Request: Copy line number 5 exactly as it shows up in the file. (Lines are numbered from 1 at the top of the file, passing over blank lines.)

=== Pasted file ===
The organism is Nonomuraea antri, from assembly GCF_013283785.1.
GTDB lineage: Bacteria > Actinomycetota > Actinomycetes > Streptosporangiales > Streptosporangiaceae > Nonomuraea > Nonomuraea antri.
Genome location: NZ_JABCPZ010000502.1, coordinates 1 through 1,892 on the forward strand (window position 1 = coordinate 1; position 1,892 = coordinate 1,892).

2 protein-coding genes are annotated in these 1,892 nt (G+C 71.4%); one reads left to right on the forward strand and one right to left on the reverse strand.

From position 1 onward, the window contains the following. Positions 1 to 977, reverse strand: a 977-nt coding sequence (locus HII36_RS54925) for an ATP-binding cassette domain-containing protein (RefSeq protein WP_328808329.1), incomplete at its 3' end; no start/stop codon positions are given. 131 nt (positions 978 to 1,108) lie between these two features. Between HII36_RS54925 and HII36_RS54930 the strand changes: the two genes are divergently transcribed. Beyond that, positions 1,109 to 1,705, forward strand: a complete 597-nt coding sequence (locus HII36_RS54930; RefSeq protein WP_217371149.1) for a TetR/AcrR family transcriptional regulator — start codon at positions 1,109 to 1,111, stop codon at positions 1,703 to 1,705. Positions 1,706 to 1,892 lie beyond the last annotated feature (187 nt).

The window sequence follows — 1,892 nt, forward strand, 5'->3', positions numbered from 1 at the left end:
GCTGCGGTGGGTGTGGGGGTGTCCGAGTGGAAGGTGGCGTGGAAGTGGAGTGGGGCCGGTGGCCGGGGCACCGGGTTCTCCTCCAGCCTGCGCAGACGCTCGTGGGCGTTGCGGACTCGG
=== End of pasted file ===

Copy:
From position 1 onward, the window contains the following. Positions 1 to 977, reverse strand: a 977-nt coding sequence (locus HII36_RS54925) for an ATP-binding cassette domain-containing protein (RefSeq protein WP_328808329.1), incomplete at its 3' end; no start/stop codon positions are given. 131 nt (positions 978 to 1,108) lie between these two features. Between HII36_RS54925 and HII36_RS54930 the strand changes: the two genes are divergently transcribed. Beyond that, positions 1,109 to 1,705, forward strand: a complete 597-nt coding sequence (locus HII36_RS54930; RefSeq protein WP_217371149.1) for a TetR/AcrR family transcriptional regulator — start codon at positions 1,109 to 1,111, stop codon at positions 1,703 to 1,705. Positions 1,706 to 1,892 lie beyond the last annotated feature (187 nt).